Beyond imitation: Zero-shot task transfer on robots by learning concepts as cognitive programs

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Science Robotics  16 Jan 2019:
Vol. 4, Issue 26, eaav3150
DOI: 10.1126/scirobotics.aav3150


Humans can infer concepts from image pairs and apply those in the physical world in a completely different setting, enabling tasks like IKEA assembly from diagrams. If robots could represent and infer high-level concepts, then it would notably improve their ability to understand our intent and to transfer tasks between different environments. To that end, we introduce a computational framework that replicates aspects of human concept learning. Concepts are represented as programs on a computer architecture consisting of a visual perception system, working memory, and action controller. The instruction set of this cognitive computer has commands for parsing a visual scene, directing gaze and attention, imagining new objects, manipulating the contents of a visual working memory, and controlling arm movement. Inferring a concept corresponds to inducing a program that can transform the input to the output. Some concepts require the use of imagination and recursion. Previously learned concepts simplify the learning of subsequent, more elaborate concepts and create a hierarchy of abstractions. We demonstrate how a robot can use these abstractions to interpret novel concepts presented to it as schematic images and then apply those concepts in very different situations. By bringing cognitive science ideas on mental imagery, perceptual symbols, embodied cognition, and deictic mechanisms into the realm of machine learning, our work brings us closer to the goal of building robots that have interpretable representations and common sense.


Humans are good at inferring the concepts conveyed in a pair of images and then applying them in a completely different setting—for example, the concept of stacking red and green objects in Fig. 1A applied to the different settings in Fig. 1 (B to D). The human-inferred concepts are at a sufficiently high level to be effortlessly applied in situations that look very different, a capacity so natural that it is used by IKEA and LEGO to make language-independent assembly instructions. In contrast, robots are currently programmed by tediously specifying the desired object locations and poses or by imitation learning where the robot mimics the actions from a demonstration (14). By relying on brittle stimulus-response mapping from image frames to actions, the imitation-learning policies often do not generalize to variations in the environment, which might include changes in size, shape, and/or appearance of objects; their relative positions; background clutter; and lighting conditions (5).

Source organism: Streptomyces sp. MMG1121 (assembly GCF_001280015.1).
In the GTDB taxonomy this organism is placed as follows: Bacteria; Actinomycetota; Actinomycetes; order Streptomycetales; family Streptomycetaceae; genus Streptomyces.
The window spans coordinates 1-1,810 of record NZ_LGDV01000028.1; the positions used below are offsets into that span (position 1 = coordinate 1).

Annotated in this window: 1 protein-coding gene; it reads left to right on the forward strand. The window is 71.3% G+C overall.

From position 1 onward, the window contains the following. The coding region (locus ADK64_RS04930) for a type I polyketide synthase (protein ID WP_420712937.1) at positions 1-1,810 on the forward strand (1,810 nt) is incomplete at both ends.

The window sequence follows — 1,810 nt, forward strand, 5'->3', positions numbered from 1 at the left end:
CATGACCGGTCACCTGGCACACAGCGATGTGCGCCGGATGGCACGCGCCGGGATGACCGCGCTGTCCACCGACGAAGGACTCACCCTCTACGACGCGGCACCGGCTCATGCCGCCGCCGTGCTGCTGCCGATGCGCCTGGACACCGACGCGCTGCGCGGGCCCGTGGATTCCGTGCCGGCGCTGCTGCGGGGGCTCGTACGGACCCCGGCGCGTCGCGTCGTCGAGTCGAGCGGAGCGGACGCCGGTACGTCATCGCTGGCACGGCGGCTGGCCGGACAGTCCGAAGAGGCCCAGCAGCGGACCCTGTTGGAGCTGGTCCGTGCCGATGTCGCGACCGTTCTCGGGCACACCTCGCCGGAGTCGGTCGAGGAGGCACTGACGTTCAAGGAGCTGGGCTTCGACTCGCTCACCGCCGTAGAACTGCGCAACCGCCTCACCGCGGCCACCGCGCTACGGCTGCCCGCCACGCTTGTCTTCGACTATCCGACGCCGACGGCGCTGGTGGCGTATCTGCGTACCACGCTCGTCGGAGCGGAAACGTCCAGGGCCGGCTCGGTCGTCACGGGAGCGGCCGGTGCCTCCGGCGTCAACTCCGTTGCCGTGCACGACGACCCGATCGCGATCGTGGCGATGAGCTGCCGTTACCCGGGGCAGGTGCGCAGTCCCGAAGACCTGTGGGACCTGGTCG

Fig. 1 People can easily understand the concept conveyed in pairs of images, a capability that is exploited by LEGO and IKEA assembly diagrams.

(A) People interpret the concept conveyed by these images as stacking red objects vertically on the right and green objects horizontally at the bottom. (B) Given a novel image, people can predict what the result of executing the concept would be. (C) Concepts inferred from schematic images as in (A) can be applied in real-world settings. (D) Enabling robots to understand concepts conveyed in image pairs will significantly simplify communicating tasks to robots. (E) Not all concepts conveyed as input-output pairs are as readily apparent to humans as the visual and spatial reasoning tasks.

If, like people, a robot could extract the conceptual representation from pairs of images given as training examples (Fig. 1A) and then apply the concept in markedly different situations and embodiments, then it would greatly increase their adaptability to new situations and to unstructured environments. A shared conceptual structure with humans would also simplify communicating tasks to a robot at a high level and help to improve their conceptual repertoire with further interactions.

A concept is a redescription of everyday experience into a higher level of abstraction (6, 7). One way to characterize the pictures in Fig. 1 is a pixel-by-pixel description of the changes from the input image to the output, a description that will not generalize to new situations. Concepts enable a higher level of description that generalizes to new situations and ground (8, 9) verbal expressions like “stack green objects on the right” with real-world referents. In contrast to the visuospatial concepts like the one in Fig. 1A that are easy and immediate even for children (10), numerical concepts like the one shown in Fig. 1E are neither easy nor immediate for people. The concepts that are easy and immediate, and form the basis of common sense in humans, are a very small subset of all potential concepts.